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How Music Eases Asthma

Members of the Pittsburgh Symphony have been working with doctors at the University Of Pittsburgh Medical Center to help heal patients and their families.

But The Early Show National Correspondent Jon Frankel reports nobody expected the impact the music therapy would have on one very sick young man.

Music has always been known to comfort the soul. But for Brian Simpson, a severe asthma patient facing death, music has given him the greatest gift of all, the very breath of life.

Today, Simpson works at the same hospital in Pennsylvania where he spent most of the last 10 years as a patient.

Last year, Simpson was visited by a hospice team. The message from the doctors? "That I just needed to be comfortable and enjoy the time that I had," he says.

Simpson's family doctor Larry Sarginger says, ""Brian is probably the most difficult asthmatic I've ever had to take care of. Brian is asthmatic day in day out, never truly is 100 percent relieved of his asthma symptoms."

A year ago, Simpson hit rock bottom. He went into respiratory arrest and he had to be medevaced from the hospital in St. Mary's to a Pittsburgh regional medical center three hours away. Doctors stabilized him and sent him home, but the prognosis was grim."

Simpson's doctor' had exhausted every available medical option, even trying chemotherapy to help get oxygen into his diseased airways.

Unable to work, he spent most of his time in bed listening to music. His favorite, a CD recorded by Cynthia Koledo DeAlmeida the Pittsburgh Symphony's principal oboist.

Koledo Dealmeida says, "If we put ourselves in his shoes, in bed told get comfortable and say your goodbyes, your life is over at 32, and for some reason, Mr. Locatelli gave him the spirit of living, even though he's a long gone composer. It has life in the music."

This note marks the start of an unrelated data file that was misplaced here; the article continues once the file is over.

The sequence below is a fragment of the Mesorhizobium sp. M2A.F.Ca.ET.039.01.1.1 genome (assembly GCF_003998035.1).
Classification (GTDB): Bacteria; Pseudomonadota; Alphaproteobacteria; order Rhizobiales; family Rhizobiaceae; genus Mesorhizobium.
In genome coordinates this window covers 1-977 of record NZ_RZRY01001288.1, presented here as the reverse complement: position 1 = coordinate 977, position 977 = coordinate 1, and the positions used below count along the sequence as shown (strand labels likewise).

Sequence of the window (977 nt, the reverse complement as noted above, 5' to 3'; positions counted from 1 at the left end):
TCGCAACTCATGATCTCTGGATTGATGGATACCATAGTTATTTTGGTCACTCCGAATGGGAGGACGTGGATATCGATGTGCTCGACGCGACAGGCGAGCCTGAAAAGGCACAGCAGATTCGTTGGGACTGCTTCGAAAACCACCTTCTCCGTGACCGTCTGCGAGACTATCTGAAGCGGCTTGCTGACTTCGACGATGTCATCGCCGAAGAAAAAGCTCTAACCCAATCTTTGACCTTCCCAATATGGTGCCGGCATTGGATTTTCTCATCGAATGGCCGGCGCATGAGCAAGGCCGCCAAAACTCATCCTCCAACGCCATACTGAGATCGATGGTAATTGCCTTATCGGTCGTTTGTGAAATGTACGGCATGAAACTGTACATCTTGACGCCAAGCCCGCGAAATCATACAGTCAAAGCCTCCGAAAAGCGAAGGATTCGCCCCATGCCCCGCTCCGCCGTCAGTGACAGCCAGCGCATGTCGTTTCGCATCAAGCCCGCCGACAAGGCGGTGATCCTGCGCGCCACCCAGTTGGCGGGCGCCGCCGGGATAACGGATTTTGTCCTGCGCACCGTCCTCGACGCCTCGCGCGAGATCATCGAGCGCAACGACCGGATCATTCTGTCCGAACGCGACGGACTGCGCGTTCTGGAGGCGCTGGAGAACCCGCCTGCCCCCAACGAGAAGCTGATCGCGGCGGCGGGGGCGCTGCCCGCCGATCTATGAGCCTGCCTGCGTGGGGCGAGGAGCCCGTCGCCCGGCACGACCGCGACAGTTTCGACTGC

Koledo Dealmeida 's performance of Pietro Locatelli's sonata in G major became Simpson's lifeline. "When you feel like you're at rock bottom and that the only thing you can do is listen, it was really inspirational for me," he says.

It inspired him to pick up the oboe again, an instrument he had studied as a music major in college

Playing an instrument that seems to take an awful lot of energy - and breath- did not make much sense for Simpson, but he says, "At the time I really didn't have much to lose."

Simpson played the oboe out of a love for music. The miracle was that the more he played, the stronger his lungs got. First, he could play only for a minute, then two.

There is no scientific evidence for what was happening - so why the oboe and not a clarinet or French horn?

Maybe the reason Simpson got better is because the oboe's mouthpiece has a small opening - playing it means blowing against great resistance for long periods of time.

Koledo Dealmeida says, "You feel like you're suffocating but an oboist gets very strong at doing that and we use our abdominal muscles, too. That may have something to do with it, too."

Simpson never leaves home without his oxygen tank and still struggles to walk. But somehow, he's able to play the oboe two hours a day, perform with a local orchestra, and reduce his medication. His lung tests are dramatic proof he is getting better.

He says, "My volume is at 55 percent, up from 25."

Simpson is still a severe asthmatic who has to get by on half the amount of oxygen normal people get from every breath - but he's out of immediate danger.

Asked if he sees himself as a medical wonder? He says, "I see my self as someone that really didn't have any options, and now I'm here, and to me, I'm doing great."

The best news is that Simpson hasn't been back in the hospital in over a year. His dream is to use his experience to help the increasing number of kids with asthma. Doctors at the University Of Pittsburgh Medical Center's Healthy Lifestyle program are already investigating the possibility of further study. They say there is enough evidence to move forward with this.

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